"The perfect finish to a perfect Ashes series."
So said David Gower after England romped to victory in Sydney to wrap up an emphatic 3-1 victory and beat Australia on their own patch for the first time since 1986/87.
Sky Sports' commentators David Gower, Sir Ian Botham, Michael Atherton, Nasser Hussain and David 'Bumble' Lloyd took a brief break from English celebrations to share their thoughts on a memorable series.
Beefy began by summing up England's epic achievement...
Beefy: It's been magnificent - it's 24 years since this last happened on Australian soil and I know exactly how the boys will be feeling and they deserve it because they've worked hard and tried to win every single game.
The only hiccup came in Perth but I think all of us felt they would bounce back from that and they have done in style; they've out-played and out-classed Australia. I believe that this side will go on from here and will eventually become No 1 in the world.
David: It was a stunning performance. Every department seemed to work at crucial times in the series.
Athers: The bedrock of the success was the batting. England scored nine hundreds to Australia's three and many of them were big hundreds - there were four individual scores of over 150. That meant that as a team they got past 500 twice and 600 on another two occasions and that gave their four-man attack a lot of respite and a lot of runs to play with.
Jimmy Anderson, the leader of the attack, took five wickets at 80 here last time and in the build-up to the series everybody was asking 'could he do it in Australian conditions, could he do it with the Kookaburra ball'? Well, he led the attack superbly and was backed up not just by the lads who started at Brisbane - Stuart Broad and Steven Finn - but also those who came in, like Tim Bresnan and Chris Tremlett.
David: Anderson (24 wickets) is very much at the top of the wicket-taking list, with Chris Tremlett (17) next - that's an extraordinary performance for someone who missed the first two games of the series before coming in at Perth on a good pitch at the WACA.
Swann (15) was predicted to do wonderful things here. He hasn't quite got the wickets that he was hoping to, but he has played a very important role.
Bumble: They all have. Tremlett has been an absolute sensation, while Anderson - who the Australians said he was weak the last time he was here - has led the attack superbly. Swann has played his part and done his job; no-body has really clattered him. Steven Finn (14), who played in the first three matches, has done wonderfully well.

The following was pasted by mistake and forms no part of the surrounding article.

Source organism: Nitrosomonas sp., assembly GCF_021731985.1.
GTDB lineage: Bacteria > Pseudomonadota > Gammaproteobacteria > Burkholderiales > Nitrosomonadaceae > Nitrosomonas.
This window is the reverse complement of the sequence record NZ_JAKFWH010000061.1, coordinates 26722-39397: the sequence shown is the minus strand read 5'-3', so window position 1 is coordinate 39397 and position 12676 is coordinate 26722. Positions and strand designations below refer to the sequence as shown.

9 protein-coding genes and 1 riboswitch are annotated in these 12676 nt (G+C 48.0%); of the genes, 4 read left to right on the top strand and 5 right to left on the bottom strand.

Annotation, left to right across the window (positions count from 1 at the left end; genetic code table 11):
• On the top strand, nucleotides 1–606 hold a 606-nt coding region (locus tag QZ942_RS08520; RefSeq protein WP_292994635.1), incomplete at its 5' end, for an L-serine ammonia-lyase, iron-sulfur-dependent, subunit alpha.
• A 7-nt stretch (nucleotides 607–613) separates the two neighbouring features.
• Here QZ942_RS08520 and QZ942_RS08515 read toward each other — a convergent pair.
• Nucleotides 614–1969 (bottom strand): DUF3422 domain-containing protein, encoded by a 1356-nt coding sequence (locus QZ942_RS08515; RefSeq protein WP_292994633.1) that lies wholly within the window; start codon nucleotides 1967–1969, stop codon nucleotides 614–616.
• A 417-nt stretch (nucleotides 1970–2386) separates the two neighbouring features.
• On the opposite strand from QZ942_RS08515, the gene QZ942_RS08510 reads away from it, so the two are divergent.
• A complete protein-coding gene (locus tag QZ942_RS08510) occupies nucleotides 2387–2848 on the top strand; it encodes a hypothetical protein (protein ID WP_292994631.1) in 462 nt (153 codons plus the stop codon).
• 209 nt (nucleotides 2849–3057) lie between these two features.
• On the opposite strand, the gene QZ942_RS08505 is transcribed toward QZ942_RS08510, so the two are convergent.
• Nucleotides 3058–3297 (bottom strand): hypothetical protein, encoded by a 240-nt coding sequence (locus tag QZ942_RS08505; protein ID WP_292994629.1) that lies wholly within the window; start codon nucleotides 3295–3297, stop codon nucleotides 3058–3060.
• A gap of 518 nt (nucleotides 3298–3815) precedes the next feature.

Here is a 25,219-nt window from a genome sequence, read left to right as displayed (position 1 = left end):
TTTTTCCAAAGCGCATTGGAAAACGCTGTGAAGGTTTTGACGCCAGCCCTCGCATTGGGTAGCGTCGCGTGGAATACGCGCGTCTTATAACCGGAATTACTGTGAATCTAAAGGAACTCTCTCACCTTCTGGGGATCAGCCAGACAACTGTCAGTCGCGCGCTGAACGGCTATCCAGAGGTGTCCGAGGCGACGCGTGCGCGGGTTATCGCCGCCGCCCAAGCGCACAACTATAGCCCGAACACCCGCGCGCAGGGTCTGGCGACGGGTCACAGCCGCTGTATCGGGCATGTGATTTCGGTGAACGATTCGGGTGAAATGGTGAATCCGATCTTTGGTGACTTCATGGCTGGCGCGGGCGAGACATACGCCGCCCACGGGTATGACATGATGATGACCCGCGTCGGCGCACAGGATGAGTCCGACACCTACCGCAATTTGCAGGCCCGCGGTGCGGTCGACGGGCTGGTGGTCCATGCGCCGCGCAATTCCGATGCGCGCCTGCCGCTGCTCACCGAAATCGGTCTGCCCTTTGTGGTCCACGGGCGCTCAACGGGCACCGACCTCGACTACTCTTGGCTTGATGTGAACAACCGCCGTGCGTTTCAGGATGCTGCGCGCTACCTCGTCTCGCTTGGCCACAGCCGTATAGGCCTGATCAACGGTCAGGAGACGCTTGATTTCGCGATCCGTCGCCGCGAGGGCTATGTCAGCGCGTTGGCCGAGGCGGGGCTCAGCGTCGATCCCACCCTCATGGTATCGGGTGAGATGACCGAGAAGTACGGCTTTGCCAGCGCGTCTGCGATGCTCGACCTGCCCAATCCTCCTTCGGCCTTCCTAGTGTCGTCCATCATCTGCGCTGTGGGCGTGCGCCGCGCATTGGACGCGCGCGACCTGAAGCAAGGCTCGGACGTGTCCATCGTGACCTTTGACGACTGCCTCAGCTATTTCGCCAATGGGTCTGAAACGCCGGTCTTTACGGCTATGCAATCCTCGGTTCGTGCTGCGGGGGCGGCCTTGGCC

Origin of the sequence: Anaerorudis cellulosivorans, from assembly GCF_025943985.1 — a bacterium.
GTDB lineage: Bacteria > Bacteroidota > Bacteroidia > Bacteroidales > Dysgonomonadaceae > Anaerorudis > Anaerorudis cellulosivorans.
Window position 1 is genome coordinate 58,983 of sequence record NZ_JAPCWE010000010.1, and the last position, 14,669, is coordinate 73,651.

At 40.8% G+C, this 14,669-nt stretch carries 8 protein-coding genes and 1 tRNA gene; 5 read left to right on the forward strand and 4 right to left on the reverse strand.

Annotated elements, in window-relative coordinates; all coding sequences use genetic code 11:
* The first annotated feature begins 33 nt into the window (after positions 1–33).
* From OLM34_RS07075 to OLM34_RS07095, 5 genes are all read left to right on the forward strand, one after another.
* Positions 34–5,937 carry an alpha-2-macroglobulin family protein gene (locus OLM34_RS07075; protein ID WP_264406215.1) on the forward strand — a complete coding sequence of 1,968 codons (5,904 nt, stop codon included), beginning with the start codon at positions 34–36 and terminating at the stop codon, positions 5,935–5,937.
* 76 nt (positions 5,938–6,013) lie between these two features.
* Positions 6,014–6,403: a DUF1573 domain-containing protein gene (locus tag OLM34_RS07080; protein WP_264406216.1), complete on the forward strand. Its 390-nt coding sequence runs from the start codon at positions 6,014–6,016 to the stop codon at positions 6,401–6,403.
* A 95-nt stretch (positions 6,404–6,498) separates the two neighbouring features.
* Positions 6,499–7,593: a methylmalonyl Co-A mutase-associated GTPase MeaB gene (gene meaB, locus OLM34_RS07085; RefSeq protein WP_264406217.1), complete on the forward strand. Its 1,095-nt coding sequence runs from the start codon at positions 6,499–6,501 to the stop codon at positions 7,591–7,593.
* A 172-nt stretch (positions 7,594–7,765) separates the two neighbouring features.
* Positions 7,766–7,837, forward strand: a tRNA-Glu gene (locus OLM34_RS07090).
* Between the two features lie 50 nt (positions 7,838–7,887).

It's been an exceptional performance from all these bowlers; they've been a strong unit. Let's be fair, this has been an absolute seeing-to for Australia - they are in shock.
David: If you read the papers this morning - and heaven knows what they will be like tomorrow - you will have seen Australia described as the worst side ever. I know newspapers especially in this part of the world and in these circumstances can go over the top, but that was a bit unwarranted, wasn't it?
Nass: It was a bit unwarranted and not what the Australian side wanted to see; it probably does not give England enough credit for what they've achieved either. While Australia are not the side they use to be, the reason they have been so bad is that England have not allowed them to play.
In contrast, Australia have always come up with a loose delivery, someone like Mitchell Johnson who will bowl you a four-ball; there has never been a high-quality spinner to give either Ricky Ponting or Michael Clarke any control whereas England have bowled as a unit and there has been no let up in the pressure.
In our day if you got wickets you were fine but with this set up it's not good enough if you are going for a few too many runs or are looking a little bit tired - just ask Steven Finn. They will try to improve on that and that's why Tim Bresnan came in. For me, though, the find was Tremlett; we thought he was good, but I don't think any of us thought he was that good. He's put in a really special performance.
David: Here at Sydney England's three-man attack swung the ball for almost all the way through the game; reverse swing is the key here. Beefy - are you surprised at how well they've used the old ball?
Beefy: Not at all and that's the big advantage they've had because they can keep pressure on other sides throughout the whole innings - there are no periods when you are waiting for the new ball, plus you've got Swann at one end giving you control. Bowling reverse swing is an art and these England boys have all got it - as have the guys who didn't play, so look out, because they all want to have a bite of the cherry.
Australia certainly couldn't pick Jimmy Anderson. The other evening Michael Clarke didn't know which way it was going and he nicked out in the end.